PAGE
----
Maybe the hardest thing for you is dealing with nitpicking, holier than thou, got it all figured out, and are confident they know Jesus personally types of Christians. I find this difficult. This is what the first few verses of Mark 7 are about. Jesus runs into a group of people who are pretty sure they have a pipeline to God and know far more than Jesus does.

You know the type of person I’m talking about. Is nit-picker too gentle a word? I mean people whose version of Christianity (or religion) is limited to and experienced within three or four very narrow choices: Coke, Diet Coke, Pepsi, and Diet Pepsi. That’s the world they live in. Everything must be limited to these four options. If those alternatives aren’t available or people chose a different choice, then those who pick Diet Sprite, Mountain Dew, and Canada Dry are either doing sodas (religion) wrong or it’s as if they drinking nothing at all. They might as well be doing without. If you can’t have Coke, Diet Coke, Pepsi, or Diet Pepsi you’re not drinking anything officially blessed by the soda fountain God.

The CDPD crowd (Coke, Diet Coke, Pepsi, Diet Pepsi) were opposed to Jesus. If he’d suggested free health care, balloon rides, and meals for everyone over 65 they would have found religious and social reasons to object to his ideas. It didn’t matter what Jesus said. In their eyes, Jesus was always going to be wrong. He wasn’t drinking Coke, Diet Coke, Pepsi, or Diet Pepsi. He brought fresh water, wine, and Diet Mountain Dew to the party. You see how low they were willing to go to find something wrong with his actions in this passage. Jesus’ disciples didn’t wash their hands correctly.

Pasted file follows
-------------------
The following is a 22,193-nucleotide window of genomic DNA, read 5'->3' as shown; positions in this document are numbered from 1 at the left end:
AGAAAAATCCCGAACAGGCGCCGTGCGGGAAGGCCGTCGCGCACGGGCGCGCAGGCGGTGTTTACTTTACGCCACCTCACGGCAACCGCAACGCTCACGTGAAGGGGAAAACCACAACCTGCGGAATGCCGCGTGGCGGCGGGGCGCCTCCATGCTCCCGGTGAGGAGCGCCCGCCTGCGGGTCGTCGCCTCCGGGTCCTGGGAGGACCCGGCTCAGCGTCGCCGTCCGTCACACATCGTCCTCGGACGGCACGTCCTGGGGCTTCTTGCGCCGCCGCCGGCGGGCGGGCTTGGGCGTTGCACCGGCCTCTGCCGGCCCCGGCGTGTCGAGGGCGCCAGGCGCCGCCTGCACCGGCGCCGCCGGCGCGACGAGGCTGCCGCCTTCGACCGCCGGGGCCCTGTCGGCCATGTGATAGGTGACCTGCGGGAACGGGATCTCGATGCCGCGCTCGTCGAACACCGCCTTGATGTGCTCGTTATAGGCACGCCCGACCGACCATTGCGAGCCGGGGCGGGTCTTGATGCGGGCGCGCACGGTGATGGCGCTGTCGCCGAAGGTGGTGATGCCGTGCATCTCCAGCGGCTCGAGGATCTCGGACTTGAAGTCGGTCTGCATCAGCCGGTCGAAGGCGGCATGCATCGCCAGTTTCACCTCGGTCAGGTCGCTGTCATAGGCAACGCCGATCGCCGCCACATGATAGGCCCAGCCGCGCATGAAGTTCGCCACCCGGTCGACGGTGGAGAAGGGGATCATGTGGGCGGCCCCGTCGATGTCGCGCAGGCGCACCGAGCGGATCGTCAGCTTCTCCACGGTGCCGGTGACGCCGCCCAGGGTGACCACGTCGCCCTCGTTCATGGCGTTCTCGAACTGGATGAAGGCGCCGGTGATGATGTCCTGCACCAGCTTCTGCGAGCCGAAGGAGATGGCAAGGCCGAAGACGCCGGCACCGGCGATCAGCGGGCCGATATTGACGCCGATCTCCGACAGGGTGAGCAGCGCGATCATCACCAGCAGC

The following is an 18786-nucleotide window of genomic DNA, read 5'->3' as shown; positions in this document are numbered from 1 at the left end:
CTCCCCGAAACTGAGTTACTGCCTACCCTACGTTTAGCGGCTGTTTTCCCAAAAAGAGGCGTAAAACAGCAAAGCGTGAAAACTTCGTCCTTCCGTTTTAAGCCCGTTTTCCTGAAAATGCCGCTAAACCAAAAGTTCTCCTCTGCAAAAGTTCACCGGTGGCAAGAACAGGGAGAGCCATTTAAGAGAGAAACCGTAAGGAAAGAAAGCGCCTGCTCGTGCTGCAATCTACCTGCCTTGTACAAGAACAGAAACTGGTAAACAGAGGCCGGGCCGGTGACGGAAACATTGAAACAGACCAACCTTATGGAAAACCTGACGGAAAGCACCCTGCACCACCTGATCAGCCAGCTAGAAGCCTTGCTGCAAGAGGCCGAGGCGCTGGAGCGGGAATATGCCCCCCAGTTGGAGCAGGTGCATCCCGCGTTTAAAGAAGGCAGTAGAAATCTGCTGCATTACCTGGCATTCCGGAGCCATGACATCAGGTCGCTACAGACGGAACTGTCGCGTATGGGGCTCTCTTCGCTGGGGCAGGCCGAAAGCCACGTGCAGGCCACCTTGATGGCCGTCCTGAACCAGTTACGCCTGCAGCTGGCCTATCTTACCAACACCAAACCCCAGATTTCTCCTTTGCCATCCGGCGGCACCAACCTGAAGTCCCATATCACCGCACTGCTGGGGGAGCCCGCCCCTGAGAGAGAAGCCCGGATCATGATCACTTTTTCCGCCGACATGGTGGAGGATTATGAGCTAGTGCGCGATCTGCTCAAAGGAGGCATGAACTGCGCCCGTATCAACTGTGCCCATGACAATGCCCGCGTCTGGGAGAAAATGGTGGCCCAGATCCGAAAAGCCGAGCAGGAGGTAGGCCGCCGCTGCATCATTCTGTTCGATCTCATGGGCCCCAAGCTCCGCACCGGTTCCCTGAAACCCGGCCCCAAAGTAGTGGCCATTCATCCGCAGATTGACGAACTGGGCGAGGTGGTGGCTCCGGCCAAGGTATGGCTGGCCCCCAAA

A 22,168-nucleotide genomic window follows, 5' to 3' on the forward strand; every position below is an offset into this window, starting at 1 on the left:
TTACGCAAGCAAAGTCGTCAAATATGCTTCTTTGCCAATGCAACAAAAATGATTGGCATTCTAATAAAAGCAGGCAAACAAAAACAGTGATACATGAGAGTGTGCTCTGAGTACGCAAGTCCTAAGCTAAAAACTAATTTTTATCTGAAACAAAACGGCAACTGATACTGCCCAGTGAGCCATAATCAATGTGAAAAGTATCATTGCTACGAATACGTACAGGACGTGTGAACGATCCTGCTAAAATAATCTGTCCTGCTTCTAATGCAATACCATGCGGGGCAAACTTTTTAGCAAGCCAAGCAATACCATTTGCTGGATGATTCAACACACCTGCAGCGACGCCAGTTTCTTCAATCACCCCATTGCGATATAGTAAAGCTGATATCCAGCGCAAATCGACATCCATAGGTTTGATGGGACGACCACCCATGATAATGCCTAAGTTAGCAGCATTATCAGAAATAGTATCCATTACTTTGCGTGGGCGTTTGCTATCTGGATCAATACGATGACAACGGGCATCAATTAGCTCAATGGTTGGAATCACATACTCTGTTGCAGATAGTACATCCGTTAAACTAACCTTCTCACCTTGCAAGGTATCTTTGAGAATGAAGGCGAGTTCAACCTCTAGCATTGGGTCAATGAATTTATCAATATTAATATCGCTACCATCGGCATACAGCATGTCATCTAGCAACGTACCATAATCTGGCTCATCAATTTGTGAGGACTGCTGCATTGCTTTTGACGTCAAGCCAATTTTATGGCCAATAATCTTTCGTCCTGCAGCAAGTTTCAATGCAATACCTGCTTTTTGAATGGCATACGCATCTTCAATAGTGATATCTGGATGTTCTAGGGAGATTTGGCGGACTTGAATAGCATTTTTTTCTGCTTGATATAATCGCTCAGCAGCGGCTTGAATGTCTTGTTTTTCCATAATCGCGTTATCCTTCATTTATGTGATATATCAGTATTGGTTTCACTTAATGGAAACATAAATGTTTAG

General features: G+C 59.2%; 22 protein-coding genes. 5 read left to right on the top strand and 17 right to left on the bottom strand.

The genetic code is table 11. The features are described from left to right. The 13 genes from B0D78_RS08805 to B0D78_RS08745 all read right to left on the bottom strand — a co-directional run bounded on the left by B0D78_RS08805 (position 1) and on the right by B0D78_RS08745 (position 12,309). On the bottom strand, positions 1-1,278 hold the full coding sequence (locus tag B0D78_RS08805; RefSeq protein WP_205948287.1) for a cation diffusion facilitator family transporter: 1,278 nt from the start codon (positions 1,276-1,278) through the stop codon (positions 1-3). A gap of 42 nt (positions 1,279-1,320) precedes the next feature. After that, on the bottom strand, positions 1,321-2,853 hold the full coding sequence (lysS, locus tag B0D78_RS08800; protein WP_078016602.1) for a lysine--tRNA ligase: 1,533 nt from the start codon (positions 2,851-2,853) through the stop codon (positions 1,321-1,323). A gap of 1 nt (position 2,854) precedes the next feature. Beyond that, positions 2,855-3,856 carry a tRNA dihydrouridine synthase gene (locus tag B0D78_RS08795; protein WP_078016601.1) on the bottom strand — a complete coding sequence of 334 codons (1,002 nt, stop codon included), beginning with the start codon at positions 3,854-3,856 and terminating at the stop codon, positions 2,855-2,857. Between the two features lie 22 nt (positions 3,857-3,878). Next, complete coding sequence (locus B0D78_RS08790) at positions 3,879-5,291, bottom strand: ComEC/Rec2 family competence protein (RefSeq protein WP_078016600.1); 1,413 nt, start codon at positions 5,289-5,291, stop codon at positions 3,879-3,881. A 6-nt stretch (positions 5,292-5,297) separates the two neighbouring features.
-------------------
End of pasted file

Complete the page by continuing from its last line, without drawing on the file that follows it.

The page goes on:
Here’s what you need to know: ritual purification and cleanliness are a big deal in Old Testament law. In fact, the reason it became a ritual probably had more to do with the notion that purity saves lives and prevents the spread of disease. Eventually, this public health idea becomes wrapped up in concepts of religiosity. You can imagine how what might have been washing your hands with water and prayer evolved into a more elaborate ritual. A can of Coke suddenly became a limited edition two liter that needed to be poured in a special cup in a sacred way. Are you getting the picture?

Now we got them, said the Coke people. We’ve got them on a health code violation. Jesus may have thought he was something, making bread appear from nowhere, casting out demons, and healing sick people. We’ll show him, by gum! You know you’re dealing with crazy people when they think the best way to stop Jesus is the ancient equivalent of Gomer Pyle making a “citizen’s arrest.”

Mark is quick to point out that Jesus did follow the law, even the hand washing proscriptions. It’s just that he and disciples didn’t do it in the old school, most traditional, Old School, way you great-great grandparents learned how do drink Diet Coke way when they were leaving Egypt way. Mark says if they went to the market, they took a shower before having a meal. I’d say that’s better than washing only your hands, right? On top of that, they cleaned all of their dishes; their cups, jugs, pans, and even their sleeping bags. These disciples were the cleanest group of single men you’ve ever met. But not according to the holier-than-thou nitpickers. The law, (Coke, Diet Coke, Pepsi, and Diet Pepsi only rules) specify you must wash your hands in a specific way before eating. It doesn’t matter that the disciples have taken a full-on shower (i.e., provided their own Coke Zero). And so the Pharisees respond, “Mr. Jesus and your group of ne’er-do-well disciples have broken our shared religious law.” Doesn’t this kind of thing just get under your skin? And to think, Jesus has to deal with these kinds of shenanigans every day.